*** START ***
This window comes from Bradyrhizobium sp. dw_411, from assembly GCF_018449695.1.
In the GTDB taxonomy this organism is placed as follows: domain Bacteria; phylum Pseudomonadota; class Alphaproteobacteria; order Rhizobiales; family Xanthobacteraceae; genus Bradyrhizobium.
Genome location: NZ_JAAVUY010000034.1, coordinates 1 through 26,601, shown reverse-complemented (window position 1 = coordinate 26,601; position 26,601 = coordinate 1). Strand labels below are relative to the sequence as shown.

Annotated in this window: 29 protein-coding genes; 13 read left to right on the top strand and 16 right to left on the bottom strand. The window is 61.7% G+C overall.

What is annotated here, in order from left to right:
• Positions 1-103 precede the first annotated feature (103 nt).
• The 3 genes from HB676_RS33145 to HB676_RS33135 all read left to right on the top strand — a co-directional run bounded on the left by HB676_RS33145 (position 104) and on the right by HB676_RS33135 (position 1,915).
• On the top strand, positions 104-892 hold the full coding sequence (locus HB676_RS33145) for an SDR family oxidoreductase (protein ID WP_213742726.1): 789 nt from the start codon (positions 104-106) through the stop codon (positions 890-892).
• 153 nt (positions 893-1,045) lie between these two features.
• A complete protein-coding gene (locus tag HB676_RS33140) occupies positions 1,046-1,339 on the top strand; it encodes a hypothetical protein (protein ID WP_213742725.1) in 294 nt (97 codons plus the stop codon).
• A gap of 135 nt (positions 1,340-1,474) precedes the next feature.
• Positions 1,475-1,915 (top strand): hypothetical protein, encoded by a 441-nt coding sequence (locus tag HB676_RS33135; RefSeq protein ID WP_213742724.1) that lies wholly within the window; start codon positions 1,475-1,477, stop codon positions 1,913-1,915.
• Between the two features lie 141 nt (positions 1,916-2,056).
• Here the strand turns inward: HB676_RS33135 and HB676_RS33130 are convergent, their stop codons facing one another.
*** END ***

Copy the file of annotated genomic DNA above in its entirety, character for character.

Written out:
This window comes from Bradyrhizobium sp. dw_411, from assembly GCF_018449695.1.
In the GTDB taxonomy this organism is placed as follows: domain Bacteria; phylum Pseudomonadota; class Alphaproteobacteria; order Rhizobiales; family Xanthobacteraceae; genus Bradyrhizobium.
Genome location: NZ_JAAVUY010000034.1, coordinates 1 through 26,601, shown reverse-complemented (window position 1 = coordinate 26,601; position 26,601 = coordinate 1). Strand labels below are relative to the sequence as shown.

Annotated in this window: 29 protein-coding genes; 13 read left to right on the top strand and 16 right to left on the bottom strand. The window is 61.7% G+C overall.

What is annotated here, in order from left to right:
• Positions 1-103 precede the first annotated feature (103 nt).
• The 3 genes from HB676_RS33145 to HB676_RS33135 all read left to right on the top strand — a co-directional run bounded on the left by HB676_RS33145 (position 104) and on the right by HB676_RS33135 (position 1,915).
• On the top strand, positions 104-892 hold the full coding sequence (locus HB676_RS33145) for an SDR family oxidoreductase (protein ID WP_213742726.1): 789 nt from the start codon (positions 104-106) through the stop codon (positions 890-892).
• 153 nt (positions 893-1,045) lie between these two features.
• A complete protein-coding gene (locus tag HB676_RS33140) occupies positions 1,046-1,339 on the top strand; it encodes a hypothetical protein (protein ID WP_213742725.1) in 294 nt (97 codons plus the stop codon).
• A gap of 135 nt (positions 1,340-1,474) precedes the next feature.
• Positions 1,475-1,915 (top strand): hypothetical protein, encoded by a 441-nt coding sequence (locus tag HB676_RS33135; RefSeq protein ID WP_213742724.1) that lies wholly within the window; start codon positions 1,475-1,477, stop codon positions 1,913-1,915.
• Between the two features lie 141 nt (positions 1,916-2,056).
• Here the strand turns inward: HB676_RS33135 and HB676_RS33130 are convergent, their stop codons facing one another.